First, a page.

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Surveys show the majority support protesters but fear violence

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PHOTO: Wikipedia

In apparent contradiction, separate opinion polls have found that, while a majority of people agree with the demands of pro-democracy demonstrators, a majority also fear that the ongoing wave of protests could lead to division and violence in society, particularly if protesters touch on the subject of the Monarchy.

An opinion survey by the Suan Dusit Rajabhat University, or Suan Dusit Poll, found a majority agree with the 3 demands raised by the Free People group, believing they are in line with democratic principles, but some believe the demonstrators must not infringe on Thailand’s Monarchy. The poll was conducted online August 16-21 on 197,029 people of various ages, education levels and occupations across the country.

Asked what they think about the ongoing wave of anti-government protests by students, with each respondent allowed to choose more than one answer:

  • 59.1% said they are making demands as allowed in a democracy
  • 41.8% said they must not infringe on the monarchy
  • 40.4% were concerned about their security and the danger they could be attacked
  • 40.1% said all concerned should listen to the demonstrators and 38.9% thought they might have some clandestine supporters
  • 33.8% said the students are showing the people have the right to freedom of expression
  • 28.6% said they’re sowing division and creating disorder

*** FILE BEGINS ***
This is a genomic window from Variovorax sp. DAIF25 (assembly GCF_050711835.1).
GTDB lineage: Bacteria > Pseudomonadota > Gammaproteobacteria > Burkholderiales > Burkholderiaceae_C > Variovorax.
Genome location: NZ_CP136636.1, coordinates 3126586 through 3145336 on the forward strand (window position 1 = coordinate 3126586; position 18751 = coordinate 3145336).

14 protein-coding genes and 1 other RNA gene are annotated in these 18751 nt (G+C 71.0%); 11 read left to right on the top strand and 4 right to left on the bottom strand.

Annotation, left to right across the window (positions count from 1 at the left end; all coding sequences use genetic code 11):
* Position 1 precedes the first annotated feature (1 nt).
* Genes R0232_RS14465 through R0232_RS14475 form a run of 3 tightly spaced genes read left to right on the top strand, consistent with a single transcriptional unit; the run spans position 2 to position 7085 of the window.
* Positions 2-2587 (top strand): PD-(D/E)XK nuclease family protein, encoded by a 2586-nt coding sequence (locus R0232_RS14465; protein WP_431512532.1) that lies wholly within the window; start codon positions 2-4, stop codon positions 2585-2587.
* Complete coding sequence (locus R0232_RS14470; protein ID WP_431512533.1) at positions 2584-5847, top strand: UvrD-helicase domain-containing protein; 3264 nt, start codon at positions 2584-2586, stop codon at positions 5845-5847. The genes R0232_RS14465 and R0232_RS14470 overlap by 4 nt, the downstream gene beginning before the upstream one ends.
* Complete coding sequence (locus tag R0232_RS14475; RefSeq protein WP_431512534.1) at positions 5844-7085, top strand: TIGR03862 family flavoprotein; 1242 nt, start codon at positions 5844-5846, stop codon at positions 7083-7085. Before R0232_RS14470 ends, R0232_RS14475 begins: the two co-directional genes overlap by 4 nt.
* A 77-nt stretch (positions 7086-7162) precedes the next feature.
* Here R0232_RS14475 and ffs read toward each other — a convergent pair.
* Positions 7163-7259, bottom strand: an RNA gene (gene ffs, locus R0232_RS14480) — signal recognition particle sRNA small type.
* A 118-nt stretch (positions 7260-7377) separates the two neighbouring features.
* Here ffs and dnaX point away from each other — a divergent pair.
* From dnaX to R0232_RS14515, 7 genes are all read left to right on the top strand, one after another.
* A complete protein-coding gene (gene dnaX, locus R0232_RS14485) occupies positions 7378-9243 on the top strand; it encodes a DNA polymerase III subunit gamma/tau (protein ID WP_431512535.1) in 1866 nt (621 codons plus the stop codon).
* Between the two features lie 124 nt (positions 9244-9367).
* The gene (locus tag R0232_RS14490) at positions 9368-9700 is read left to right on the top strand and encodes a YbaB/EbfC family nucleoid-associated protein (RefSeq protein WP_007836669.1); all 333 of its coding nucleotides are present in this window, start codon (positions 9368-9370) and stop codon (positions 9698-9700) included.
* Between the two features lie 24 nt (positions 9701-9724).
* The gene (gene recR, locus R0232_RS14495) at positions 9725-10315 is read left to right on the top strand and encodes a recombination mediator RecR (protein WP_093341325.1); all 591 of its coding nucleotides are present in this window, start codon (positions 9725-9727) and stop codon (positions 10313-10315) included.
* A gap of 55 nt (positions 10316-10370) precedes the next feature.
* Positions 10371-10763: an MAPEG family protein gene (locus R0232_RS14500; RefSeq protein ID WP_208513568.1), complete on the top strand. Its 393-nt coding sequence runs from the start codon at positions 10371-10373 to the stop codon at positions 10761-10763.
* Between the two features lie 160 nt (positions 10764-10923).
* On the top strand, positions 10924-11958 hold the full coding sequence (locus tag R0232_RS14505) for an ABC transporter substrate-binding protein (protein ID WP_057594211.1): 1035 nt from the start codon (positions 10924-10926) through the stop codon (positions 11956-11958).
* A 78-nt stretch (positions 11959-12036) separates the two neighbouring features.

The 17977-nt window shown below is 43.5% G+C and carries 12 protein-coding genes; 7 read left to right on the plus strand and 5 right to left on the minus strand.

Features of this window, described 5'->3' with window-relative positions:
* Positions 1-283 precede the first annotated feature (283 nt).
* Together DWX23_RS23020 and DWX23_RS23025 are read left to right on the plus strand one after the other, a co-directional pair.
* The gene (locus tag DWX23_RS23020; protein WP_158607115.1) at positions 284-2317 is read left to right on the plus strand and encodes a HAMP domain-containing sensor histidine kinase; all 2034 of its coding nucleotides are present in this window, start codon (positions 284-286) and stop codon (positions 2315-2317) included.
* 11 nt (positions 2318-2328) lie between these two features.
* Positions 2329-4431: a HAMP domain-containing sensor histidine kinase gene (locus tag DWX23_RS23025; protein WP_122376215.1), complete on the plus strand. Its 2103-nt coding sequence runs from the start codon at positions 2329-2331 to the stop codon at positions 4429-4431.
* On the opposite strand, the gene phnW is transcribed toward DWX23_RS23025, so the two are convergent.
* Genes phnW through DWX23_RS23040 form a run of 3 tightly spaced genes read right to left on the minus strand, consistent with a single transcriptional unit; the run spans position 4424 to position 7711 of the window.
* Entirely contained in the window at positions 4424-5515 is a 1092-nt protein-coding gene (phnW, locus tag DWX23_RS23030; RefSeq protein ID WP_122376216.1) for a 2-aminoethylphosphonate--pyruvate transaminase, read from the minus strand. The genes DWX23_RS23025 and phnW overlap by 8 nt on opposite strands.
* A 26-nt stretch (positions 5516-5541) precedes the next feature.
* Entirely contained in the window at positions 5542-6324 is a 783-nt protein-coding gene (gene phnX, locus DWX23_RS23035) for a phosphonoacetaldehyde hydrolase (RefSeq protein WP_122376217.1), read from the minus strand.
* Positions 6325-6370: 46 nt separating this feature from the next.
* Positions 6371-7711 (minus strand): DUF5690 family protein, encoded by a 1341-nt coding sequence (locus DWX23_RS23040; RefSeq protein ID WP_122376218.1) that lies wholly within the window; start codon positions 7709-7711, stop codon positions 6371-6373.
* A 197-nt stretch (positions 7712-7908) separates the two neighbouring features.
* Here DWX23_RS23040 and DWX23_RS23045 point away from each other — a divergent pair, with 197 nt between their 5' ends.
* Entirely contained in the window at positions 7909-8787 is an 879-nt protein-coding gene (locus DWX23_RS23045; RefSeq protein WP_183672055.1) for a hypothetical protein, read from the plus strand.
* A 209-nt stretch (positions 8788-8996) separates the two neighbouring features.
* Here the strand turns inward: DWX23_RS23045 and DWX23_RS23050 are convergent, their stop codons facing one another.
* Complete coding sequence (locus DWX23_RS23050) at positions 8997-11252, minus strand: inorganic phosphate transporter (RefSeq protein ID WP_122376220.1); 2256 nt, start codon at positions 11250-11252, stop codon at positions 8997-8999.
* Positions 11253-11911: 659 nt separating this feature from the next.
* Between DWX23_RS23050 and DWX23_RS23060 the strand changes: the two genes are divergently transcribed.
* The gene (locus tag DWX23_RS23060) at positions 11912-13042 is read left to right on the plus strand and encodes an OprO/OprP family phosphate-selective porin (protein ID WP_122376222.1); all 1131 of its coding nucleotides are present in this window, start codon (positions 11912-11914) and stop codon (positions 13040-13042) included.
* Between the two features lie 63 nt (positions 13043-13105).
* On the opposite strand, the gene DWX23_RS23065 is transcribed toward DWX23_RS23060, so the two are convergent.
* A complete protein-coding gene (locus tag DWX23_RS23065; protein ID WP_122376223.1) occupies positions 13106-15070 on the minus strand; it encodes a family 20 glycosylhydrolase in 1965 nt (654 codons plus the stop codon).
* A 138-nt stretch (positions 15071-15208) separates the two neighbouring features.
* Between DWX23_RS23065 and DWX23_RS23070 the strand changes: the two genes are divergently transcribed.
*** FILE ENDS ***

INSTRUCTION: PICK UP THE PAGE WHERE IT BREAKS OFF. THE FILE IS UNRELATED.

• 28.3% said the demonstrations are part of a political game
  • 26.48% said they are calling for changes for the betterment of the country
  • 26.53% said the demonstrations are a show of opinions by people of a new generation who want the country to undergo reform.

Regarding  the demand for a rewrite of Thailand’s Constitution:

  • 62.8% agreed, with some saying the present constitution is undemocratic and perpetuates dictatorship, and that the provision governing senators must be amended. Others said only problematic sections should be amended and that the people should participate in the drafting of the new Constitution as the existing one is out of date and not suitable in the present situation.
  • 24.8% disagreed, saying the existing charter is good enough and there are now many more urgent problems such as the Covid-19 pandemic and the economic slump
  • 12.3% had no comment

On the demand that PM Prayut Chan-o-cha “resign and dissolve parliament”:

  • 53.9% agreed, with it, saying Prayut has failed in his administration, causing the country to be racked with economic problems and plagued by corruption and nepotism, as he is a dictator and lacks legitimacy to remain in the position
  • 38.4% disagreed, saying Prayut is a good and honest person who has sacrificed for the country and that since he won an election, he should be allowed to complete the 4-year term
  • 7.7% had no comment
  • Concerning the demand that the government “stop intimidating” the people:
  • 59.5% agreed with it, saying people should be free to express their opinions without being intimidated
  • 29.2% disagreed, saying authorities are duty-bound to enforce the law to prevent anarchy
  • 11.3% had no comment

When asked about their overall opinion on student demonstrations,